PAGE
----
#1
alright my guitar teacher is teaching me about modes and stuff
hes saying what modes would work over keys and everything hes telling me that like a g mixolidian would work in the key of c
so does that mean you cant do a c mixolidian in the key of c or would you have to do a g same with the other modes.
#2
G is a fifth above C so that may be why. I can't remember which step the Mixolidian starts on but when I find that I'll give you a better answer. Unless someone else with more musical knowledge does.

EDIT:
The key of G is G A B C D E F#
G Mixolydian is D E F# G A B C
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. . .

. . .
aw shit, I don't know I haven't gotten that far into modes yet. Wait until someone smarter than me comes along.
Last edited by R0CKER1220 at Jul 3, 2006,
#3
Quote by R0CKER1220
G is a fifth above C so that may be why. I can't remember which step the Mixolidian starts on but when I find that I'll give you a better answer. Unless someone else with more musical knowledge does.

EDIT:
The key of G is G A B C D E F#
G Mixolydian is D E F# G A B C
. . .

. . .

. . .
aw shit, I don't know I haven't gotten that far into modes yet. Wait until someone smarter than me comes along.


G Mixolydian - G A B C D E F G

And yes, you could use C Mixolydian over a Cmaj chord.

Try reading this.
#4
Quote by inmysleep
alright my guitar teacher is teaching me about modes and stuff
hes saying what modes would work over keys and everything hes telling me that like a g mixolidian would work in the key of c. So does that mean you can't do a c mixolidian in the key of c or would you have to do a g same with the other modes.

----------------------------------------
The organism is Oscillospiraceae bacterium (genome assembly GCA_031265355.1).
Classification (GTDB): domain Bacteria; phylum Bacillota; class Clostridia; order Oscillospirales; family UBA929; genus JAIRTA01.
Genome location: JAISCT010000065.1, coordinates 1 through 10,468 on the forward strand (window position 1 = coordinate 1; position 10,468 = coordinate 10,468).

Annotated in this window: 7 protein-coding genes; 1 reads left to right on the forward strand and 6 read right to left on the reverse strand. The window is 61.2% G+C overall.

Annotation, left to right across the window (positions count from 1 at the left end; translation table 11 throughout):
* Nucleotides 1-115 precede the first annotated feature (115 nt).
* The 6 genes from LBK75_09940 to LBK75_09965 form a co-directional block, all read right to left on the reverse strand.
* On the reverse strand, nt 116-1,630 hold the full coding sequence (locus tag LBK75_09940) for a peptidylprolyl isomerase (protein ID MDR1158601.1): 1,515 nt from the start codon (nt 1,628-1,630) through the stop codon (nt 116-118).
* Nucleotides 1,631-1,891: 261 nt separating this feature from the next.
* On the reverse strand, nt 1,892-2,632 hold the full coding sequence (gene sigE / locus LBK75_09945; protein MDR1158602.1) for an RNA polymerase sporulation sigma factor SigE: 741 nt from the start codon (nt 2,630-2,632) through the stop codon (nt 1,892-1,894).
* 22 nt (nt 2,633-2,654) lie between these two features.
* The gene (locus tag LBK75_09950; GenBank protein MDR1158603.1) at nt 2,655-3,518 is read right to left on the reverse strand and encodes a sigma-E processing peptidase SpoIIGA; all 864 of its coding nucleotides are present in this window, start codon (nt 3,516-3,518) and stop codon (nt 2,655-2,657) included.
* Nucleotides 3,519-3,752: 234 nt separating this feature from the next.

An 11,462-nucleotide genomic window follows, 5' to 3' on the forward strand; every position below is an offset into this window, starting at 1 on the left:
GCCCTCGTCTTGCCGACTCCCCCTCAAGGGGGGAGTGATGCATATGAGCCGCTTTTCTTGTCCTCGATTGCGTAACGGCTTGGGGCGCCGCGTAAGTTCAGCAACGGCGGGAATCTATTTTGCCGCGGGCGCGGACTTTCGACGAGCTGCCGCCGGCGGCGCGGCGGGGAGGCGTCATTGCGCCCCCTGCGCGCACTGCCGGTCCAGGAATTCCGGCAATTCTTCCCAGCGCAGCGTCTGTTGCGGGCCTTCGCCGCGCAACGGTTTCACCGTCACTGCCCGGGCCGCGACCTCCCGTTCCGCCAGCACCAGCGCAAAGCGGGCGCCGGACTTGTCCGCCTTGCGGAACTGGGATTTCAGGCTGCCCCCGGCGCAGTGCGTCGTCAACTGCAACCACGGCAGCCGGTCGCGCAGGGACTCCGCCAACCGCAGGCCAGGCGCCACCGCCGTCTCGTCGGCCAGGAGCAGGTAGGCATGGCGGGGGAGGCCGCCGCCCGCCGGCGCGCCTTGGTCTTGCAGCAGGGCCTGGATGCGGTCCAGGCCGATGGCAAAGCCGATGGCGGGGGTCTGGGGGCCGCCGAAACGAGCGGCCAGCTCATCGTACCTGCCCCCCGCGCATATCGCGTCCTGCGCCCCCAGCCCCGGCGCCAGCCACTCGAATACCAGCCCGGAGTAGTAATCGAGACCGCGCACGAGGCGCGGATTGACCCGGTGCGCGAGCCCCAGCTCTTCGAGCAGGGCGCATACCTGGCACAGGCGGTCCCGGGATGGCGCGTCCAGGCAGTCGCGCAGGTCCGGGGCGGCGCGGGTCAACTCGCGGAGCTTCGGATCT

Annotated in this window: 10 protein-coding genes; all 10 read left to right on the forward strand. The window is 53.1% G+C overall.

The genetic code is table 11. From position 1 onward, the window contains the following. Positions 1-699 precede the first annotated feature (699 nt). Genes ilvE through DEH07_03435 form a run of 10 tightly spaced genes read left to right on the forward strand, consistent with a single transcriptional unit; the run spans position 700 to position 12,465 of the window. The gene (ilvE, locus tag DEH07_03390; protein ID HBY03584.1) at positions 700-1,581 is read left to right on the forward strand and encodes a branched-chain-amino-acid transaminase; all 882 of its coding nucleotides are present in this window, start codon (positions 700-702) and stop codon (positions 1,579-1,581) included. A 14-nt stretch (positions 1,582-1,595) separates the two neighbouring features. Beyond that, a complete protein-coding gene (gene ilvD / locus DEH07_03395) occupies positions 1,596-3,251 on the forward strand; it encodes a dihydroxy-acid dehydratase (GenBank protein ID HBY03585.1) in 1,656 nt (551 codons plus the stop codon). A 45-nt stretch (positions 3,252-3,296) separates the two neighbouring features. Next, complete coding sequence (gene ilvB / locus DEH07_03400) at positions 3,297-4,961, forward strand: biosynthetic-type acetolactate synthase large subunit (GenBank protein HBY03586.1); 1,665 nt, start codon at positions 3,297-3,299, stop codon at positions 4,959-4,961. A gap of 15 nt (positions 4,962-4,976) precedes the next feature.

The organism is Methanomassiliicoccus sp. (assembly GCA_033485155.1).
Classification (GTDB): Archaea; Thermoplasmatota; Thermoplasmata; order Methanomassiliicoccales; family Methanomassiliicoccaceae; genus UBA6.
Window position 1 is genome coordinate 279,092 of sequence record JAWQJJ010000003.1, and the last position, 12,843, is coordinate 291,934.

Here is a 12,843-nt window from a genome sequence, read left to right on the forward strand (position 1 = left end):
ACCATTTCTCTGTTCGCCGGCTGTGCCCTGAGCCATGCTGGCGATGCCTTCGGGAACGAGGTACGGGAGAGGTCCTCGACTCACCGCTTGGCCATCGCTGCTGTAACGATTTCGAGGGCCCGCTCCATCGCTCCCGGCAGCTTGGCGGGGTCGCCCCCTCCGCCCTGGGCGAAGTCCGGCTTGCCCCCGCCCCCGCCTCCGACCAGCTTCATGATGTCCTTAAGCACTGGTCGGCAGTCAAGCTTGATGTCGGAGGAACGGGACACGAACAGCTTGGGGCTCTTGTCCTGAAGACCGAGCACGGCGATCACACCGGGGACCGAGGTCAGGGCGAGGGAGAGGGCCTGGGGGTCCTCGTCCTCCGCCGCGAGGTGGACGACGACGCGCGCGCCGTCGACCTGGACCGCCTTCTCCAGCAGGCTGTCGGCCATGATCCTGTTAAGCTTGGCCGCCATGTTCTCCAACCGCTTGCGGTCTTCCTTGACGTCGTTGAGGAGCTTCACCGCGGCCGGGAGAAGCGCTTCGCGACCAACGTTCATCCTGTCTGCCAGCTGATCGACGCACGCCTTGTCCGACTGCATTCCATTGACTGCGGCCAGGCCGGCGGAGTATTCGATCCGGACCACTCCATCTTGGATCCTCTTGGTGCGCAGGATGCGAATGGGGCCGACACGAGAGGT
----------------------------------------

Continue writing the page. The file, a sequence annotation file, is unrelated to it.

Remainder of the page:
I'm almost always amazed in this forum when the topic of modes surfaces. It's almost as if there must be a Book of Mode Rules, the occultic and secret contents of which the Teacher knows but must remain tantalizingly out of the reach of the lowly guitarist candidate.

Come on, guys, lighten up!

I would guess that virtually every guitarist that visits this forum knows at least one other guitarist playing at about his or her own skill level. That being my assumption (and yes, I know what they say about assumptions), try this...

* Set aside an hour in which you and your buddy guitarist agree to experiment with chord / mode combinations.

* Pick a scale (C major is a good one - no sharps or flats) and determine both the diatonic chords and the scale's modes.

Here comes the easy and fun part. Now while you and your buddy swap parts, chording and single-line mode-playing...

* Play the different modes over the different chords, making sure to name the chord and mode as you play them, and make up your own mind about which chord / mode combinations sound good to you!

That's it! No more memorization that is guaranteed to fail you in the heat of soloing. Instead, you'll develop a genuine understanding of chord / mode compatibility, an understanding that will only grow deeper and more robust the more you and your buddy get together.

But wait - there's more! You'll actually have fun learning modes this way!

When a student of mine is ready for modes (after they understand and can demonstrate proficiency in playing the diatonic chords in all 12 keys), I teach them the basics of modes. They always jump all over this.

We then, over a period of as long as it takes, go through the process I've described above. No memorization, no modal/chordal/progressional theory (unless they really want to talk about theory - I'm always up for that!)- we just swap off playing chord and mode combinations, making sure to name the chord and mode as we play them.

That's it. And guess what - they get it! And we both have fun in the process.

With best wishes for chord / mode fun,
gpb
All things are difficult before they are easy.
- Dr. Thomas Fuller (British physician, 1654-1734)
Quote by Freepower
For everything you need to know - gpb0216.
Last edited by gpb0216 at Jul 4, 2006,
#6
modes still are confusing, but i'm slowly getting them.
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